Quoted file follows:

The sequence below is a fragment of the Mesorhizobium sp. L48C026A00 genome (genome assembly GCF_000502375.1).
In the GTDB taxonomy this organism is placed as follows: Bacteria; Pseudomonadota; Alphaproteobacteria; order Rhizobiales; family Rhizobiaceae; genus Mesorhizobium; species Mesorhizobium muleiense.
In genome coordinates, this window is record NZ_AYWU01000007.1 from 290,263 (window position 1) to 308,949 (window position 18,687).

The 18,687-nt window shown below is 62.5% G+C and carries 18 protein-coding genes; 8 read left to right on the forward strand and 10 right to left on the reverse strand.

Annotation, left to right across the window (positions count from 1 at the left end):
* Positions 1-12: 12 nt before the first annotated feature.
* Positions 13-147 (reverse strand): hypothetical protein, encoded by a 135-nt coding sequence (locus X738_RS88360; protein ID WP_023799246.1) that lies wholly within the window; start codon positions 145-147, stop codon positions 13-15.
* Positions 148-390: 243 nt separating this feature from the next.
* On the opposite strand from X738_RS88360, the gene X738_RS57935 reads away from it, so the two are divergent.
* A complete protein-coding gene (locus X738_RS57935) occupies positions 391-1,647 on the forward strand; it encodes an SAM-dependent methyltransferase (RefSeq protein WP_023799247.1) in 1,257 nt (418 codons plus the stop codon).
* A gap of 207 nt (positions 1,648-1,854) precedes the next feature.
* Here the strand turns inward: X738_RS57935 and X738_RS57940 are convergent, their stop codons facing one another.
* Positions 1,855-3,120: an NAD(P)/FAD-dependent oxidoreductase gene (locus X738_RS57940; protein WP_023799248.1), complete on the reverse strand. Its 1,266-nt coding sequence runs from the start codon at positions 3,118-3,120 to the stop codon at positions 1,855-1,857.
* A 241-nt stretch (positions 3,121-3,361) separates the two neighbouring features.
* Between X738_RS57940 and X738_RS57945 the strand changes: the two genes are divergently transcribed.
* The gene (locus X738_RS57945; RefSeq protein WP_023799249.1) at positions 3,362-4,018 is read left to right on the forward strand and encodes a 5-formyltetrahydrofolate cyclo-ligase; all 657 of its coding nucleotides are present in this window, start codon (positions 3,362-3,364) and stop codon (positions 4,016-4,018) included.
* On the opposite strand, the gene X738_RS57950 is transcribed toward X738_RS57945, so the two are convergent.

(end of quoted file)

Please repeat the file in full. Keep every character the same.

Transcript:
The sequence below is a fragment of the Mesorhizobium sp. L48C026A00 genome (genome assembly GCF_000502375.1).
In the GTDB taxonomy this organism is placed as follows: Bacteria; Pseudomonadota; Alphaproteobacteria; order Rhizobiales; family Rhizobiaceae; genus Mesorhizobium; species Mesorhizobium muleiense.
In genome coordinates, this window is record NZ_AYWU01000007.1 from 290,263 (window position 1) to 308,949 (window position 18,687).

The 18,687-nt window shown below is 62.5% G+C and carries 18 protein-coding genes; 8 read left to right on the forward strand and 10 right to left on the reverse strand.

Annotation, left to right across the window (positions count from 1 at the left end):
* Positions 1-12: 12 nt before the first annotated feature.
* Positions 13-147 (reverse strand): hypothetical protein, encoded by a 135-nt coding sequence (locus X738_RS88360; protein ID WP_023799246.1) that lies wholly within the window; start codon positions 145-147, stop codon positions 13-15.
* Positions 148-390: 243 nt separating this feature from the next.
* On the opposite strand from X738_RS88360, the gene X738_RS57935 reads away from it, so the two are divergent.
* A complete protein-coding gene (locus X738_RS57935) occupies positions 391-1,647 on the forward strand; it encodes an SAM-dependent methyltransferase (RefSeq protein WP_023799247.1) in 1,257 nt (418 codons plus the stop codon).
* A gap of 207 nt (positions 1,648-1,854) precedes the next feature.
* Here the strand turns inward: X738_RS57935 and X738_RS57940 are convergent, their stop codons facing one another.
* Positions 1,855-3,120: an NAD(P)/FAD-dependent oxidoreductase gene (locus X738_RS57940; protein WP_023799248.1), complete on the reverse strand. Its 1,266-nt coding sequence runs from the start codon at positions 3,118-3,120 to the stop codon at positions 1,855-1,857.
* A 241-nt stretch (positions 3,121-3,361) separates the two neighbouring features.
* Between X738_RS57940 and X738_RS57945 the strand changes: the two genes are divergently transcribed.
* The gene (locus X738_RS57945; RefSeq protein WP_023799249.1) at positions 3,362-4,018 is read left to right on the forward strand and encodes a 5-formyltetrahydrofolate cyclo-ligase; all 657 of its coding nucleotides are present in this window, start codon (positions 3,362-3,364) and stop codon (positions 4,016-4,018) included.
* On the opposite strand, the gene X738_RS57950 is transcribed toward X738_RS57945, so the two are convergent.